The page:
Ritesh Agarwal_Founder & CEO_OYO
The National Company Law Appellate Tribunal (NCLAT) will be hearing the Oyo Hotels and Homes Pvt Ltd (OHHPL) versus Rakesh Yadav's case on May 4 instead of June 7, as it goes for an early summer vacation.
During the last hearing, the court had asked the two parties to file the joint settlement petition. Now, it will pass appropriate directions on that.
However, even as that happens, here's all you need to know about history of the case and why this is crucial for Softbank-backed Oyo, the parent firm of OHHPL.
It all started after a Gurugram hotelier, Rakesh Yadav, accused OHHPL of defaulting on payments and violating an agreement that required it to operate and maintain the hotel under the brand Oyo.
In March, the National Company Law Tribunal (NCLT) admitted a plea for corporate insolvency proceeding against OHHPL, which operates under the brand name Weddingz.in following Yadav's complaint.
It also appointed advocate Keyur Jagdishbhai Shah as the interim resolution professional (IRP), besides asking other creditors of the company to submit their claims as well, in keeping with the insolvency code.
Even as this happened, Oyo was quick to challenge the order in the National Company Law Appellate Tribunal.
During the same week, providing interim relief, NCLAT halted the formation of a committee of creditors following an appeal by OHHPL stating that a demand draft of Rs 16 lakh, the pending amount claimed by Yadav, was issued to him under protest.
However, even as the formation of the committee was halted, the court had not stayed the corporate insolvency resolution process, which meant that other aggrieved hotel owners could still submit their claims.
According to media reports, advocate Shah is learnt to have informed the court during the April 16 hearing that he had received claims worth more than Rs 160 crore against Oyo's subsidiary.
During the same hearing, Oyo submitted that they had settled the case with Yadav, but the latter continued to object. The case was adjourned to May 10, but due to a surge in COVID-19 cases, it had to be re-notified to June 7.
However, Oyo soon filed an application seeking an urgent listing of the case following which the matter was heard on April 30. As per the order issued, it is stated that the two parties have now settled the matter outside the court.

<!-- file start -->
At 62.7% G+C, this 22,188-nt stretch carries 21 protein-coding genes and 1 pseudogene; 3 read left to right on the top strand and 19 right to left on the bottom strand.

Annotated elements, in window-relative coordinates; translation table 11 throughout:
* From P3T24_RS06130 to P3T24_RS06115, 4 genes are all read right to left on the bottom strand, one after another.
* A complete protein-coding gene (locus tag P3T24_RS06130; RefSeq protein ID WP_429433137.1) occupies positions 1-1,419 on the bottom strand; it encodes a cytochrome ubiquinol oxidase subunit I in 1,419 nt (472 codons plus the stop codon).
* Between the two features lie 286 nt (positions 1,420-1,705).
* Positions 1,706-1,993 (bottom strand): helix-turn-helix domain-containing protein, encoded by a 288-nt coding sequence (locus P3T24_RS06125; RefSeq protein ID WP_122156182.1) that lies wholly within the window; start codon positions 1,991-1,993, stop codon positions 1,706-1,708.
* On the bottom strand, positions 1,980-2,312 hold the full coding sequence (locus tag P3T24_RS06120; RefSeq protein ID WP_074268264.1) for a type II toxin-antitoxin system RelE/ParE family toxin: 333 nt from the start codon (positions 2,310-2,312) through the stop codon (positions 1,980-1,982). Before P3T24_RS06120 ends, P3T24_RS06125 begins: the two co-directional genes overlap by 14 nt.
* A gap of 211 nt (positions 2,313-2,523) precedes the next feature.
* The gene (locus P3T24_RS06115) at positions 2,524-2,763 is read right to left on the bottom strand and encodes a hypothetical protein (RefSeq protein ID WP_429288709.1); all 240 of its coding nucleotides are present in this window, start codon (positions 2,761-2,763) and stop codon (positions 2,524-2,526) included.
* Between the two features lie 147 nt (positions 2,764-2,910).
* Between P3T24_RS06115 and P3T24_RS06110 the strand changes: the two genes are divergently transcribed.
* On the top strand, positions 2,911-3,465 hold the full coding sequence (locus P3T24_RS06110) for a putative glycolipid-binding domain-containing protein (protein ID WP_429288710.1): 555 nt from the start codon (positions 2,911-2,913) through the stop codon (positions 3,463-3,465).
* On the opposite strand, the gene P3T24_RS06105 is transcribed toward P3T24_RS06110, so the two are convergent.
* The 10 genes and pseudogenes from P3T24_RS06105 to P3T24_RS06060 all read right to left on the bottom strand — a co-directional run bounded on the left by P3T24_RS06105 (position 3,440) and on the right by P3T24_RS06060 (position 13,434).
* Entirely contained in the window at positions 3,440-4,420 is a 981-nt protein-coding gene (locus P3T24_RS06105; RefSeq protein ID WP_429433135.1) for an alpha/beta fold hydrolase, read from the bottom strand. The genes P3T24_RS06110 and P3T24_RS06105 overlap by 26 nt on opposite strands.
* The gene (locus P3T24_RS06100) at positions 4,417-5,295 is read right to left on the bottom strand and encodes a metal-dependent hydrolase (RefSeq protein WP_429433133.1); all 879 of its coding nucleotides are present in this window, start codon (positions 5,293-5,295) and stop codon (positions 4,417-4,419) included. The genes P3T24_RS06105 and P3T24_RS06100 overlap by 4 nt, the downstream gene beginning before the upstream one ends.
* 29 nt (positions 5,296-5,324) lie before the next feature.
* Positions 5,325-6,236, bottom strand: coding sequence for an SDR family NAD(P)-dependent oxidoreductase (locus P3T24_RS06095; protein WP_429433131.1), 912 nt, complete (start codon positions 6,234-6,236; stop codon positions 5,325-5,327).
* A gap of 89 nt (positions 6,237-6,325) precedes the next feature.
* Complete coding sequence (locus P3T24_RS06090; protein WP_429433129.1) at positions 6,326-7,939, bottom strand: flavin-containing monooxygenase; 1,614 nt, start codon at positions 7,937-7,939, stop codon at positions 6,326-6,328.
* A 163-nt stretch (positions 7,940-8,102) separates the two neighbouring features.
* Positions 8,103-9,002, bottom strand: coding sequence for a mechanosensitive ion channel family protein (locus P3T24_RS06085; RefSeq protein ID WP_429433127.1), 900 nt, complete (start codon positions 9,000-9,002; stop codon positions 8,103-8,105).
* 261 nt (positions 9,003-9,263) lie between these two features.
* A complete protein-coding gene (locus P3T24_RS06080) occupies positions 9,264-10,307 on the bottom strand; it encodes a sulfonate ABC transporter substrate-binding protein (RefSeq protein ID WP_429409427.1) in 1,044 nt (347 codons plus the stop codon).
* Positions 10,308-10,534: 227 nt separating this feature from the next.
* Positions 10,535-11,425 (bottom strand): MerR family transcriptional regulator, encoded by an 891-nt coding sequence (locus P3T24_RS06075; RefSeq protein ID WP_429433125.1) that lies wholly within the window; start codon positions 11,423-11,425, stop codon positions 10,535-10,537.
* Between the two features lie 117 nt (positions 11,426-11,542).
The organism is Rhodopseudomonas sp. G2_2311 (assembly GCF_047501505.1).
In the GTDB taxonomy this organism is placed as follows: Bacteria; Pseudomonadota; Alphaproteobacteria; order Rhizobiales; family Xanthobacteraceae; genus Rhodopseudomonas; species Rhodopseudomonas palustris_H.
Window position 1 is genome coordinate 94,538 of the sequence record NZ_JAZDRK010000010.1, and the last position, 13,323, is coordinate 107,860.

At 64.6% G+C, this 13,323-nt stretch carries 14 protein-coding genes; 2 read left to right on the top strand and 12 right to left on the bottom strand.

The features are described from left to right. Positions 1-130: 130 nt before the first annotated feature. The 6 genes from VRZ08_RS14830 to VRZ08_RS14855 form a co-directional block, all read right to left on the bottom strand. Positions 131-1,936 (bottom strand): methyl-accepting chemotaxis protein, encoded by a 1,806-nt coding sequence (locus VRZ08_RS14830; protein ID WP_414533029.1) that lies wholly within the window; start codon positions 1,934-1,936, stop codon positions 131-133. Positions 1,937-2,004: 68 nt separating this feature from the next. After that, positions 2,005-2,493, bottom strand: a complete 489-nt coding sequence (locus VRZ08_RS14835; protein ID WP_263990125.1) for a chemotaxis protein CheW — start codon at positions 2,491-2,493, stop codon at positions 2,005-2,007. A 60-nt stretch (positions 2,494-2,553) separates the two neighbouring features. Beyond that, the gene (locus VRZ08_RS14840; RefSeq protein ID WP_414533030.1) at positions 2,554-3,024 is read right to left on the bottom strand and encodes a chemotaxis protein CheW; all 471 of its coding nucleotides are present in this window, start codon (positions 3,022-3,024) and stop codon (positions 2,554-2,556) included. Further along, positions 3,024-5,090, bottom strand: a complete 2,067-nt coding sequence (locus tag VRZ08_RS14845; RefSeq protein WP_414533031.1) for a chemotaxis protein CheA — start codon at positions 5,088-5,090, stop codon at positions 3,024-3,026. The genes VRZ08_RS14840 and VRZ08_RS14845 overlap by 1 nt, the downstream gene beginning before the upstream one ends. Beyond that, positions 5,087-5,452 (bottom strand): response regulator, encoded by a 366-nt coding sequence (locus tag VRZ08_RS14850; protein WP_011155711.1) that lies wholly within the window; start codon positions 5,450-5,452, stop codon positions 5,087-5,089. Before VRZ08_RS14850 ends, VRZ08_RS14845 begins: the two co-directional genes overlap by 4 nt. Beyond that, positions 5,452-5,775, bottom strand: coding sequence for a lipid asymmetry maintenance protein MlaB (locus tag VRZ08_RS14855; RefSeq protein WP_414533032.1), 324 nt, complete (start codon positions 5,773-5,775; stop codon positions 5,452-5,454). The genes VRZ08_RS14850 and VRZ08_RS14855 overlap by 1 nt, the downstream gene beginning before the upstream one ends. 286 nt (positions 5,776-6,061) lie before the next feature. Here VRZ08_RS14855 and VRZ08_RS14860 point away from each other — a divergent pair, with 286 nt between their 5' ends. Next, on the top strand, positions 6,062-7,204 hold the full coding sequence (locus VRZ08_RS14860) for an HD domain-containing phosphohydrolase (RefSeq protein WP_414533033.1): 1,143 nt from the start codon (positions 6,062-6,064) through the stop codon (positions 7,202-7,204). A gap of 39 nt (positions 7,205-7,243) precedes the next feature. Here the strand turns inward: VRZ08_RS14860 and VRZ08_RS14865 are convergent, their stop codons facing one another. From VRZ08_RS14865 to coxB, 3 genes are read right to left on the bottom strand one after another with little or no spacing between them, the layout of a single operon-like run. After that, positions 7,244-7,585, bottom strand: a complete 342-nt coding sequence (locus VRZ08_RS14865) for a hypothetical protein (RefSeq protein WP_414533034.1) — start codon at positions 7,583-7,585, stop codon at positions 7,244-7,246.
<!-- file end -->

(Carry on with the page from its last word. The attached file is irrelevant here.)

NCLAT on April 30 directed Oyo to file a hard copy of the joint petition.
The court on May 4 will be issuing directions, going forward.
However even as this happens, a group of hotel owners, including those who have submitted their claims to Shah, are crying foul.
In March 2020, the limit for creditors to take a company to NCLT for insolvency proceedings was raised to Rs 1 crore from Rs 1 lakh earlier. Since Yadav's case has been going on since 2019, he is eligible for the claim. However, none of the other claimants can now file a fresh case, given the cap.
This is the only window for small claimants to submit their claims. If they lose this, they have no recourse to file a new petition with NCLT against Oyo.
Said Alipak Banerjee, Leader, International Dispute Resolution, Nishith Desai Associates: "Oyo filed an application seeking an urgent listing of the case, and resultantly, the matter was heard on April 30, where Oyo impressed upon the settlement. The operational creditor accepted the submissions and the parties have been directed to file a joint petition recording the settlement."
"The admission of a corporate insolvency can have serious consequences for the company, impacting its goodwill, reputation, daily operations, and management of the company, and also open doors for various creditors to file claims against the company. This explains Oyo’s urgency to record the terms of settlement and get a closure on the case," he added.
Yadav did not comment for the story.
Oyo confirmed that the matter is listed for today. It is yet to comment on the settlement made with Yadav. The story will be updated when it responds.